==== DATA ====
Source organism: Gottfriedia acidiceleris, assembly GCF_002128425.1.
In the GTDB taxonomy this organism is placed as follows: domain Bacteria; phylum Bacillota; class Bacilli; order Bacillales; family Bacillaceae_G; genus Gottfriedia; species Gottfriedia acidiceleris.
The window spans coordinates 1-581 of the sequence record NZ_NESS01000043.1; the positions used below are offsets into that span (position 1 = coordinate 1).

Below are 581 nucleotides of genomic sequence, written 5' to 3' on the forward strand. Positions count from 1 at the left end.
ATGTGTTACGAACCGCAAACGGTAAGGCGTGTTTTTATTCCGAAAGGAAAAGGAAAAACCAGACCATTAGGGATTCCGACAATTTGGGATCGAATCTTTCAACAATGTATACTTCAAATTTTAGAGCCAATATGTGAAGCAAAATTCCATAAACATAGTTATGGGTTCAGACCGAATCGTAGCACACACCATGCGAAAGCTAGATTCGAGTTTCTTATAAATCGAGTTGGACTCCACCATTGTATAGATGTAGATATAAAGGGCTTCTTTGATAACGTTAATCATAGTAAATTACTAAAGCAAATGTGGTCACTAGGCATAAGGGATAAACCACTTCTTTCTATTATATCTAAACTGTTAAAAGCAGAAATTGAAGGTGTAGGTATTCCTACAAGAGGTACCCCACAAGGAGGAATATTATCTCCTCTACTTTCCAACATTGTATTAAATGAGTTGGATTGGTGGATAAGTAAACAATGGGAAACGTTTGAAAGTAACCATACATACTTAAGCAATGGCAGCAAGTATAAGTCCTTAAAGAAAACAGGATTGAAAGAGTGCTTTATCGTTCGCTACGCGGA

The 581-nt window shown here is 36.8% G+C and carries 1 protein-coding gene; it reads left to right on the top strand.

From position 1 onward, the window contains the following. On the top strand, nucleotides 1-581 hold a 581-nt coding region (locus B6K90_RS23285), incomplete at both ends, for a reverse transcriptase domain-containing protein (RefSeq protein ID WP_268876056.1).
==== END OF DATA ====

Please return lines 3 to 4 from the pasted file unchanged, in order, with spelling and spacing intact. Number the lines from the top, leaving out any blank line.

The window spans coordinates 1-581 of the sequence record NZ_NESS01000043.1; the positions used below are offsets into that span (position 1 = coordinate 1).

Below are 581 nucleotides of genomic sequence, written 5' to 3' on the forward strand. Positions count from 1 at the left end.